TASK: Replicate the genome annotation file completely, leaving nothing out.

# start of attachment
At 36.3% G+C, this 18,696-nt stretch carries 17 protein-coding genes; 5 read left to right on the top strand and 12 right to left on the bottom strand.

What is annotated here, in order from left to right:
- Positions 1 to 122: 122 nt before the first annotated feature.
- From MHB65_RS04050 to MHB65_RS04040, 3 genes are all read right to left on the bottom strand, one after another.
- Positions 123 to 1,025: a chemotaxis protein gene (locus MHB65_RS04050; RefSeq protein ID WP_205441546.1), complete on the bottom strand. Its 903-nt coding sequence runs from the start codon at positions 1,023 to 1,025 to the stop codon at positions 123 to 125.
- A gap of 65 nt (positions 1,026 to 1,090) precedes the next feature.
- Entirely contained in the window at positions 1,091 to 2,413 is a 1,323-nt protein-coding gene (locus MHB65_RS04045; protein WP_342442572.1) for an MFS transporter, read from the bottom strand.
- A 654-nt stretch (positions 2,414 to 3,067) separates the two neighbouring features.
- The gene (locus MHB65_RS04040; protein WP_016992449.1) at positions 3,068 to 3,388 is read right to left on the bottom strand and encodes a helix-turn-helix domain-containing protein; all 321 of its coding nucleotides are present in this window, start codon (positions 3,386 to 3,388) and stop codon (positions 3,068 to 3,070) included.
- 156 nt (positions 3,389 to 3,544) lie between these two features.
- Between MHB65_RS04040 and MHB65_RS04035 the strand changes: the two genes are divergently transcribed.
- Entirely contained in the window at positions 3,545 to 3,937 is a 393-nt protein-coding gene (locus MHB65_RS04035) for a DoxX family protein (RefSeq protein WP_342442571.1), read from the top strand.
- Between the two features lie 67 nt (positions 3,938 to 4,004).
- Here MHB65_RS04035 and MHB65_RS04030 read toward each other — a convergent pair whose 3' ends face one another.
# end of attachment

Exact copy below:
At 36.3% G+C, this 18,696-nt stretch carries 17 protein-coding genes; 5 read left to right on the top strand and 12 right to left on the bottom strand.

What is annotated here, in order from left to right:
- Positions 1 to 122: 122 nt before the first annotated feature.
- From MHB65_RS04050 to MHB65_RS04040, 3 genes are all read right to left on the bottom strand, one after another.
- Positions 123 to 1,025: a chemotaxis protein gene (locus MHB65_RS04050; RefSeq protein ID WP_205441546.1), complete on the bottom strand. Its 903-nt coding sequence runs from the start codon at positions 1,023 to 1,025 to the stop codon at positions 123 to 125.
- A gap of 65 nt (positions 1,026 to 1,090) precedes the next feature.
- Entirely contained in the window at positions 1,091 to 2,413 is a 1,323-nt protein-coding gene (locus MHB65_RS04045; protein WP_342442572.1) for an MFS transporter, read from the bottom strand.
- A 654-nt stretch (positions 2,414 to 3,067) separates the two neighbouring features.
- The gene (locus MHB65_RS04040; protein WP_016992449.1) at positions 3,068 to 3,388 is read right to left on the bottom strand and encodes a helix-turn-helix domain-containing protein; all 321 of its coding nucleotides are present in this window, start codon (positions 3,386 to 3,388) and stop codon (positions 3,068 to 3,070) included.
- 156 nt (positions 3,389 to 3,544) lie between these two features.
- Between MHB65_RS04040 and MHB65_RS04035 the strand changes: the two genes are divergently transcribed.
- Entirely contained in the window at positions 3,545 to 3,937 is a 393-nt protein-coding gene (locus MHB65_RS04035) for a DoxX family protein (RefSeq protein WP_342442571.1), read from the top strand.
- Between the two features lie 67 nt (positions 3,938 to 4,004).
- Here MHB65_RS04035 and MHB65_RS04030 read toward each other — a convergent pair whose 3' ends face one another.